Will college students who set goals work harder and perform better? We report the results of two field experiments that involved four thousand college students. One experiment asked treated students to set goals for performance in the course; the other asked treated students to set goals for a particular task. Task-based goals had large and robust positive effects on the level of task completion, and task-based goals also increased course performance. We also find that performance-based goals had positive but small effects on course performance. We use theory that builds on present bias and loss aversion to interpret our results.
What explains large and persistent differences in reciprocity across social groups? This paper exploits variation in historical experience of democracy over space and time in Switzerland to highlight its strong positive association with reciprocity today. Individuals from regions that experienced democracy since the Middle Ages display stronger reciprocity than individuals from regions that acquired democracy only after the invasion by Napoleon. Because historical democracy was widespread in Swiss German but limited in Swiss French-speaking regions, individuals from these groups differ widely in their reciprocity. The difference, however, disappears when we compare Swiss Germans and Swiss French from regions without historical democracy. These results are not capturing current institutions, beliefs, migration, historical dynasties, language and other group-specific characteristics. Further results suggest that the emergence of historical democracy was due to idiosyncratic events and that its effect on reciprocity persists due to intergenerational transmission.
Roman Sheremeta is an Assistant Professor of Economics at the Weatherhead School of Management at Case Western Reserve University and a research affiliate at the Economic Science Institute at Chapman University. He holds a Ph.D. in economics from Purdue University. The focus of his research is in experimental economics and game theory, with applications to behavioral economics, conflict resolution, industrial organization, public and labor economics.
The presentation will be loosely based on the paper “Impulsive Behavior in Competition: Testing Theories of Overbidding in Rent-Seeking Contests.” https://ideas.repec.org/p/chu/wpaper/16-21.html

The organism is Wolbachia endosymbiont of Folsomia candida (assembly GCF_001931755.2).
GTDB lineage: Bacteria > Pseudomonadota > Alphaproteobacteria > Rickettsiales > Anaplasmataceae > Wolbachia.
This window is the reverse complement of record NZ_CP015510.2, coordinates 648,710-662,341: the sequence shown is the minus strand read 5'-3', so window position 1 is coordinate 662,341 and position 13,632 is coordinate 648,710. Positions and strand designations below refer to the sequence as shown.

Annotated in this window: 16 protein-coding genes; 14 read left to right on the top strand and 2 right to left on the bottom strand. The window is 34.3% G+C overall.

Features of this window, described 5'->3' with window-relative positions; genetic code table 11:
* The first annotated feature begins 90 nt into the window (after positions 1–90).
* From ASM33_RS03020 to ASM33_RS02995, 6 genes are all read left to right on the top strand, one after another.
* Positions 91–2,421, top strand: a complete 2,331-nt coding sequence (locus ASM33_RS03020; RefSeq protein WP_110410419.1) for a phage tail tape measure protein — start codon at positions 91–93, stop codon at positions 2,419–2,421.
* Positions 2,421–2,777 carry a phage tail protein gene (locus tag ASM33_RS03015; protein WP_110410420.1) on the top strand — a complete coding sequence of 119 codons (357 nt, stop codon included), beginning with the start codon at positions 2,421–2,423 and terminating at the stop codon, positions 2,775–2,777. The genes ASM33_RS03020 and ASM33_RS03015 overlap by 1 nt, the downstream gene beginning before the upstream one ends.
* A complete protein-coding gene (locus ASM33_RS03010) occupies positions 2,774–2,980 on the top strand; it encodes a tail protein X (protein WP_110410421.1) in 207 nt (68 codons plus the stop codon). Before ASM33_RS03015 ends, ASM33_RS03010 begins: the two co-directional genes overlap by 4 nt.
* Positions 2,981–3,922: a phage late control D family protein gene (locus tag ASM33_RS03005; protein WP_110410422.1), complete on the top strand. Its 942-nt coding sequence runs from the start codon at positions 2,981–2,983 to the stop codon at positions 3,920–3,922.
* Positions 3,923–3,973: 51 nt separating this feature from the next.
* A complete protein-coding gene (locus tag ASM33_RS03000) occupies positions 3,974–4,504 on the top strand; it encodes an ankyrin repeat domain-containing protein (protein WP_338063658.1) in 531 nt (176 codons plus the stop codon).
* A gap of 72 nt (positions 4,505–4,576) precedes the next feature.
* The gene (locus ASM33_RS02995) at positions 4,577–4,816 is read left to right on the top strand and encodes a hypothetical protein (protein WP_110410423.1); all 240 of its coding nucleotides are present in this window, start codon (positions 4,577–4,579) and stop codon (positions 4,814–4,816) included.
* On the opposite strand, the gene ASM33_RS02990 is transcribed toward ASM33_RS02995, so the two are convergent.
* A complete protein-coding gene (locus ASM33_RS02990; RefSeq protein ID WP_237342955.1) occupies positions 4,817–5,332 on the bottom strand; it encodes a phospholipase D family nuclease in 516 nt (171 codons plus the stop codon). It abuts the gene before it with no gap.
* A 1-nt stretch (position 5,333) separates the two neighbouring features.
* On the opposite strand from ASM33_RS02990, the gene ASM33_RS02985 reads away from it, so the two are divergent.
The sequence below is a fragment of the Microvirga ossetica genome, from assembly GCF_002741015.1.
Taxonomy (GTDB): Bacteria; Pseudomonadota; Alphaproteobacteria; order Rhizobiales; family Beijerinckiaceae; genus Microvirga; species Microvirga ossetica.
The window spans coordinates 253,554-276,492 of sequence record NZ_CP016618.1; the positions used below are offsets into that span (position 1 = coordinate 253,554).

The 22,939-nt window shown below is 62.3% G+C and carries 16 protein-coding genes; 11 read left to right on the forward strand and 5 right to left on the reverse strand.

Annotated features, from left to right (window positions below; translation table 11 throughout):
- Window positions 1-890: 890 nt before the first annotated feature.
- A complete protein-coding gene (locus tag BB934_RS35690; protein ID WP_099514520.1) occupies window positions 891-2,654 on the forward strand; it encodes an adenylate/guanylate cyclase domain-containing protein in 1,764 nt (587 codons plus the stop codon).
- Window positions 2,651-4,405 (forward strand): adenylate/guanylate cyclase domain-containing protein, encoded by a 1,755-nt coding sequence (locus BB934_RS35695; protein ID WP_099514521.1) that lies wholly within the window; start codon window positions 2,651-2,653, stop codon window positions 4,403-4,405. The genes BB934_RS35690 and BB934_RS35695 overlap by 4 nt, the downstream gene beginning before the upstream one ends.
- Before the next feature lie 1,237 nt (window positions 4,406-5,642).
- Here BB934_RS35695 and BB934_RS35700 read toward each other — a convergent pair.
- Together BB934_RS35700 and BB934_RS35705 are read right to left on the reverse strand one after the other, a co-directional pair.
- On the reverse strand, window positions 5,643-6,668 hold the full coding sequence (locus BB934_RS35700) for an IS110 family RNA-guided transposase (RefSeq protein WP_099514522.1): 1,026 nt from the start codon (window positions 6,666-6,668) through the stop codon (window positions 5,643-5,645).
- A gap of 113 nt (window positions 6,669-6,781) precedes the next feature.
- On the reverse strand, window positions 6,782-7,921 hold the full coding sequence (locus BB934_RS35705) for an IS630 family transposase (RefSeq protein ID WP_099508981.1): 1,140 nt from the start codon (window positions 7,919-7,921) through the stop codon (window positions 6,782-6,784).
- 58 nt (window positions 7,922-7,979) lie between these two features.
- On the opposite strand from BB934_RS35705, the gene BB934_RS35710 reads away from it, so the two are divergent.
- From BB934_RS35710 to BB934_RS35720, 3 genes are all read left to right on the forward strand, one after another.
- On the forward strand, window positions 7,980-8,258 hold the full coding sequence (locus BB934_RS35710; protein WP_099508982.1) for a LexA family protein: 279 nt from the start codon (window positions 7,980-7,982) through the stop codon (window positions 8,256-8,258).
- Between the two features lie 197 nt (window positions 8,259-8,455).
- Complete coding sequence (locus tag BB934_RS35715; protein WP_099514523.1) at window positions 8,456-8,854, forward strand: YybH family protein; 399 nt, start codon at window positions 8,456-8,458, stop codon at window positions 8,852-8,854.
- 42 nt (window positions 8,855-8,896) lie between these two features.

Muriel Niederle is a Department of Economics Professor at Stanford University. She received her Ph.D. in Economics from Harvard University. She is a behavioral and experimental economist with a strong interest on gender differences in economic outcomes. Niederle also has a line of work on market design.
When two players compete for a prize, they sometimes try to act as quickly as possible. At other times, they wait and see if the other person chooses to flee first. We study this interaction in the context of a dynamic fight-or-flight game. At each moment, a player can decide to wait, flee or fight. Players are privately informed about their strengths, which in case of a battle determine who wins the prize. In the case that one player flees and manages to escape, the other player earns the prize plus a “chase-away value”. We show that the chase-away value determines if fights occur immediately or only after a waiting period. In cases where the chase-away value is positive but not too large, players can use time to learn something about the type of the opponent, as the weaker players may find it advantageous to flee earlier in the game. Weaker players thereby avoid the risk of ending up in a fight. We derive conditions under which this is the case, and test this experimentally in the lab. Our findings support the idea that endogenous timing can reduce the likelihood of a fight compared to a static version of the game (where players decide simultaneously whether to fight or flee). We also observe many fights early on in the game, even if strong players would benefit from waiting.